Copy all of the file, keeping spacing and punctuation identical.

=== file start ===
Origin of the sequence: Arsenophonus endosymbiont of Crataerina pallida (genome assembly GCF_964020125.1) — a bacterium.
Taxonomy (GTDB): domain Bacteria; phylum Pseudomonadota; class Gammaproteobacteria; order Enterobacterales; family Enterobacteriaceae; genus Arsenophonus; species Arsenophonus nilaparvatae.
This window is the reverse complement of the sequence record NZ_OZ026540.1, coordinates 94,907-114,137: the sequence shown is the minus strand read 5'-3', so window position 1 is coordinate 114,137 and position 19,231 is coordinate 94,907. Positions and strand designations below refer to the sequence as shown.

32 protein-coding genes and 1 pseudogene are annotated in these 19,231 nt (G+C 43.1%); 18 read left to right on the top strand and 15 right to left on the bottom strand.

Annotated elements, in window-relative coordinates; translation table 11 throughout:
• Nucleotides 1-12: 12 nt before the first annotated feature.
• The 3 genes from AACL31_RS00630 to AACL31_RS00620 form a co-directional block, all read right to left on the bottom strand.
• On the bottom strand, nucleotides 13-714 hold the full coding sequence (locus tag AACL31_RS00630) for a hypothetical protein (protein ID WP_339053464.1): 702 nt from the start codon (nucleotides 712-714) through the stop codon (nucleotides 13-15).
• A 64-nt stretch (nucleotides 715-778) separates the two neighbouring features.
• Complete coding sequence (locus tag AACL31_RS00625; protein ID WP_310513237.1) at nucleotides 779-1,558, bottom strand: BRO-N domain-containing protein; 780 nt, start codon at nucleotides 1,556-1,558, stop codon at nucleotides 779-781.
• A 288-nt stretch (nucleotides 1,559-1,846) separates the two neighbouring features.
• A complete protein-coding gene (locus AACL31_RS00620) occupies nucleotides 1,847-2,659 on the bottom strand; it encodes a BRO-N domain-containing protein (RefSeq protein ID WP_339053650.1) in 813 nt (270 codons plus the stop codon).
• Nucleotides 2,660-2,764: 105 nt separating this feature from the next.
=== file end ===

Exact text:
Origin of the sequence: Arsenophonus endosymbiont of Crataerina pallida (genome assembly GCF_964020125.1) — a bacterium.
Taxonomy (GTDB): domain Bacteria; phylum Pseudomonadota; class Gammaproteobacteria; order Enterobacterales; family Enterobacteriaceae; genus Arsenophonus; species Arsenophonus nilaparvatae.
This window is the reverse complement of the sequence record NZ_OZ026540.1, coordinates 94,907-114,137: the sequence shown is the minus strand read 5'-3', so window position 1 is coordinate 114,137 and position 19,231 is coordinate 94,907. Positions and strand designations below refer to the sequence as shown.

32 protein-coding genes and 1 pseudogene are annotated in these 19,231 nt (G+C 43.1%); 18 read left to right on the top strand and 15 right to left on the bottom strand.

Annotated elements, in window-relative coordinates; translation table 11 throughout:
• Nucleotides 1-12: 12 nt before the first annotated feature.
• The 3 genes from AACL31_RS00630 to AACL31_RS00620 form a co-directional block, all read right to left on the bottom strand.
• On the bottom strand, nucleotides 13-714 hold the full coding sequence (locus tag AACL31_RS00630) for a hypothetical protein (protein ID WP_339053464.1): 702 nt from the start codon (nucleotides 712-714) through the stop codon (nucleotides 13-15).
• A 64-nt stretch (nucleotides 715-778) separates the two neighbouring features.
• Complete coding sequence (locus tag AACL31_RS00625; protein ID WP_310513237.1) at nucleotides 779-1,558, bottom strand: BRO-N domain-containing protein; 780 nt, start codon at nucleotides 1,556-1,558, stop codon at nucleotides 779-781.
• A 288-nt stretch (nucleotides 1,559-1,846) separates the two neighbouring features.
• A complete protein-coding gene (locus AACL31_RS00620) occupies nucleotides 1,847-2,659 on the bottom strand; it encodes a BRO-N domain-containing protein (RefSeq protein ID WP_339053650.1) in 813 nt (270 codons plus the stop codon).
• Nucleotides 2,660-2,764: 105 nt separating this feature from the next.